Cannabis vaping linked to increased use of other substances, study finds


In a recent short communication published in the journal Addictive Behaviors Reports, researchers explored associations between cannabis vaping and the use of other substances. They examined if the association differed between cannabis vape users and cannabis users who did not vape.

Short Communication: The association between cannabis vaping and other substance use. Image Credit: Daisy Daisy / Shutterstock

Background

Although smoking continues to be the most prevalent form of cannabis use, with the increase in popularity of vapes, the use of cannabis vapes has increased significantly, especially among adolescents. Statistics indicate that the incidence of cannabis vaping has almost doubled among adolescents between 2017 and 2020. Surveys from 2022 show that close to 15% of the students in twelfth grade report using cannabis vapes in the past month, and the proportion of adults who use cannabis vapes has also increased in the past few years.

Vaping is the process of heating a liquid mixture containing a substance, such as nicotine or cannabis, to the point that it turns into an aerosolized vapor that can then be inhaled. Compared to smoking tobacco cigarettes or cannabis substances, vaping is perceived to be safer due to the absence of combustion-associated toxins.

Additionally, the potentially greater pharmacodynamic effects and ability to vape discretely in public add to the popularity of cannabis vaping. However, while it can be assumed that individuals who vape nicotine might naturally indulge in cannabis vaping due to their familiarity with the process, it is not clear whether cannabis vaping also increases the use of other substances.

About the study

In the present study, the researchers examined the association between cannabis vaping and the use of other substances by evaluating three potential causes for such an association. They first examined whether familiarity with vaping devices through cannabis vaping increases the tendency to use other substances.

The second potential explanation addresses the perceptions of lower health risks associated with vaping, which would imply that these individuals would be less likely to indulge in the use of other substances that could be harmful. The third potential explanation is based on the higher pharmacodynamic effects of cannabis vaping, which implies an increased use of other substances to further these effects. For the study, the researchers analyzed data from a study called Population Assessment of Tobacco and Health or PATH that surveyed tobacco use among youths and adults in a nationally representative sample set.

The self-reported use of cannabis vapes in the past year was determined using two questions about the use of electronic nicotine products and marijuana waxes, concentrates, marijuana, hash oil, or tetrahydrocannabinol (THC) in an electronic nicotine product. Individuals who answered affirmatively to both questions were considered cannabis vapers, while those individuals who used cannabis in other forms, such as eating or smoking, were categorized as non-vaping cannabis users.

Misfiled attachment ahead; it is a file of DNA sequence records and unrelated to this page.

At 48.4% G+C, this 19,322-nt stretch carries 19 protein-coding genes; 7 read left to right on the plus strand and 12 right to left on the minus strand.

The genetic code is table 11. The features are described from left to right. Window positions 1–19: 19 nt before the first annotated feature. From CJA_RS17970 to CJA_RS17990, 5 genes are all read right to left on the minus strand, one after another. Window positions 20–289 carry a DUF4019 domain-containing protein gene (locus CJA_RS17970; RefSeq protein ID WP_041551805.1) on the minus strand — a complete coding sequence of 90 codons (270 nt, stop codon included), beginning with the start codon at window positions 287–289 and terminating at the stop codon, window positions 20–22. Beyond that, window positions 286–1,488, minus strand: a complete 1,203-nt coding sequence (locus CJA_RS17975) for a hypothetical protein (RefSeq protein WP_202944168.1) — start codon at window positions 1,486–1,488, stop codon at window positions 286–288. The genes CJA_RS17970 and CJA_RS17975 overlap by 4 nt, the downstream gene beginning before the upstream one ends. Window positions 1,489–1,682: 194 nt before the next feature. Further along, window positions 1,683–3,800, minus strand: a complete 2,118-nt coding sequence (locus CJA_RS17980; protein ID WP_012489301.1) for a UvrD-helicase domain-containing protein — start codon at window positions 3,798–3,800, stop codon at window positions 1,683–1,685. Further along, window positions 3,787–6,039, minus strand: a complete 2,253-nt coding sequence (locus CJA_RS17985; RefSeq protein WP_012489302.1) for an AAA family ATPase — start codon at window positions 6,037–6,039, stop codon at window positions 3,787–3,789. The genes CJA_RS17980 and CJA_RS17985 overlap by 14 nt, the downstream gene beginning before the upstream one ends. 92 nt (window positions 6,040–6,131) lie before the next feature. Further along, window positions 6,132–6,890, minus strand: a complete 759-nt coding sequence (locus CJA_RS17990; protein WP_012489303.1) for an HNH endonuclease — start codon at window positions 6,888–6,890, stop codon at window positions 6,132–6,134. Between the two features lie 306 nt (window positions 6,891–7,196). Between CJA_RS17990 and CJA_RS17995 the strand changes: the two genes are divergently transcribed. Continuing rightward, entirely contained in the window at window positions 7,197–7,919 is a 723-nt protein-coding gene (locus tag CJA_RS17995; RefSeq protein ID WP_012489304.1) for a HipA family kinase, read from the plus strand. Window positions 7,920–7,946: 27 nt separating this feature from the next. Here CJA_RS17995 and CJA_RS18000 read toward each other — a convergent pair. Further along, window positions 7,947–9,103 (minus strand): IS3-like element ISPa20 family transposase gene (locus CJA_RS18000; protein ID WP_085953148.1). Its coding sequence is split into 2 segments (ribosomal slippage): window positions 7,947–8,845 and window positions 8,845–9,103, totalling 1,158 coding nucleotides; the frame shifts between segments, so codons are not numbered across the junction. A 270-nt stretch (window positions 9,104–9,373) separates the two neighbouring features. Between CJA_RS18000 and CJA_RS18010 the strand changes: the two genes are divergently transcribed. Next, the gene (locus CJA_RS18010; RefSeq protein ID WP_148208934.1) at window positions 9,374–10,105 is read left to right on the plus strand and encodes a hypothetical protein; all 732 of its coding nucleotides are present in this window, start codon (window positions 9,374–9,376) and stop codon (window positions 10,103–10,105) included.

Seven categories were explored for analyzing the use of other substances associated with cannabis vaping, such as the use of cigars, cigarettes, alcohol, electronic(e)-cigarettes, other tobacco products, illicit drugs, and misuse of prescription drugs. Sociodemographic characteristics such as sex, age, ethnicity and race, education levels, and household income, as well as some psychosocial variables, were considered during the analysis.

Results

The results indicated that one-third of the individuals who reported using cannabis in the past year used cannabis vapes, and the sociodemographic analysis showed that cannabis vapers were more educated, younger, and generally not of non-Hispanic black ethnicity, as compared to cannabis users who did not vape. Self-perceptions of good mental health were also lower among cannabis vapers.

Individuals who used cannabis vapes also showed a higher prevalence of using other substances such as alcohol, cigars, cigarettes, illicit drugs, e-cigarettes, and other tobacco products, as well as the tendency to misuse prescription drugs. While the prevalence of alcohol consumption was not substantially different between cannabis users who vaped and those who did not vape, the prevalence of other substance use such as cigars, illicit drugs, and other tobacco products, and misuse of prescription drugs varied significantly between cannabis vapers and individuals who consumed cannabis through other modes such as smoking or eating.

Furthermore, the prevalence of cannabis vaping was highest among adolescents between the ages of 12 and 17 years and was found to decrease with age. Among individuals between the ages of 25 and 34, cannabis vapers constituted approximately 35%, while only 8.5% of cannabis users above the age of 65 reported using cannabis vapes.

Conclusions

Overall, the findings suggested that cannabis vaping was associated with the use of other substances such as alcohol, cigars, cigarettes, other tobacco products, illicit drugs, and prescription drug misuse. The use of cannabis vapes was also higher among youths and adolescents and was observed to decrease with increasing age.



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